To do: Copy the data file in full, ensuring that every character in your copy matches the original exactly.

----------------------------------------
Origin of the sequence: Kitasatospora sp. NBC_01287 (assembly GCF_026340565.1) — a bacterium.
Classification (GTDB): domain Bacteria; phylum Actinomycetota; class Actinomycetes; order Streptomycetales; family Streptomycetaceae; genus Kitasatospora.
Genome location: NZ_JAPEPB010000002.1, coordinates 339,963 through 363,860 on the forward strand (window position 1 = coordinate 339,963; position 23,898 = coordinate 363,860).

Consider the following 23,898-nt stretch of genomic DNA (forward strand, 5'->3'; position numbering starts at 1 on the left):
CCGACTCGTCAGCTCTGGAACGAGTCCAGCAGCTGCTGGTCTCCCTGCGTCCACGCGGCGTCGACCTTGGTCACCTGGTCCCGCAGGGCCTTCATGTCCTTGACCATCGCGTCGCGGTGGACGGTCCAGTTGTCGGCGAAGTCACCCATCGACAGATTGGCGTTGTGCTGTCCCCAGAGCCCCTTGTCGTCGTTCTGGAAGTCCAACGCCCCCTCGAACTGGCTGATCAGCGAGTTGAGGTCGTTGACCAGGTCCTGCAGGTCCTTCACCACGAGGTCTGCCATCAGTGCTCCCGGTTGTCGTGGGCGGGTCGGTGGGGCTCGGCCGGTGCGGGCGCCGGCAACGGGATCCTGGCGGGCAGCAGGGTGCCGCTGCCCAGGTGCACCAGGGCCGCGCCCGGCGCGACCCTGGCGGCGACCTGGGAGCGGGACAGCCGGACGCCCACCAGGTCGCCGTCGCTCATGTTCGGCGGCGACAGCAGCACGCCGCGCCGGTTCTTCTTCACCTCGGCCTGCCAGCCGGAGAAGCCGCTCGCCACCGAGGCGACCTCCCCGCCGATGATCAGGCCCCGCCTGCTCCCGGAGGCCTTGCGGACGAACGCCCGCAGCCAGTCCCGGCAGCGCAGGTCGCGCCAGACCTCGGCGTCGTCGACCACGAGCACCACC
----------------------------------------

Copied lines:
Origin of the sequence: Kitasatospora sp. NBC_01287 (assembly GCF_026340565.1) — a bacterium.
Classification (GTDB): domain Bacteria; phylum Actinomycetota; class Actinomycetes; order Streptomycetales; family Streptomycetaceae; genus Kitasatospora.
Genome location: NZ_JAPEPB010000002.1, coordinates 339,963 through 363,860 on the forward strand (window position 1 = coordinate 339,963; position 23,898 = coordinate 363,860).

Consider the following 23,898-nt stretch of genomic DNA (forward strand, 5'->3'; position numbering starts at 1 on the left):
CCGACTCGTCAGCTCTGGAACGAGTCCAGCAGCTGCTGGTCTCCCTGCGTCCACGCGGCGTCGACCTTGGTCACCTGGTCCCGCAGGGCCTTCATGTCCTTGACCATCGCGTCGCGGTGGACGGTCCAGTTGTCGGCGAAGTCACCCATCGACAGATTGGCGTTGTGCTGTCCCCAGAGCCCCTTGTCGTCGTTCTGGAAGTCCAACGCCCCCTCGAACTGGCTGATCAGCGAGTTGAGGTCGTTGACCAGGTCCTGCAGGTCCTTCACCACGAGGTCTGCCATCAGTGCTCCCGGTTGTCGTGGGCGGGTCGGTGGGGCTCGGCCGGTGCGGGCGCCGGCAACGGGATCCTGGCGGGCAGCAGGGTGCCGCTGCCCAGGTGCACCAGGGCCGCGCCCGGCGCGACCCTGGCGGCGACCTGGGAGCGGGACAGCCGGACGCCCACCAGGTCGCCGTCGCTCATGTTCGGCGGCGACAGCAGCACGCCGCGCCGGTTCTTCTTCACCTCGGCCTGCCAGCCGGAGAAGCCGCTCGCCACCGAGGCGACCTCCCCGCCGATGATCAGGCCCCGCCTGCTCCCGGAGGCCTTGCGGACGAACGCCCGCAGCCAGTCCCGGCAGCGCAGGTCGCGCCAGACCTCGGCGTCGTCGACCACGAGCACCACC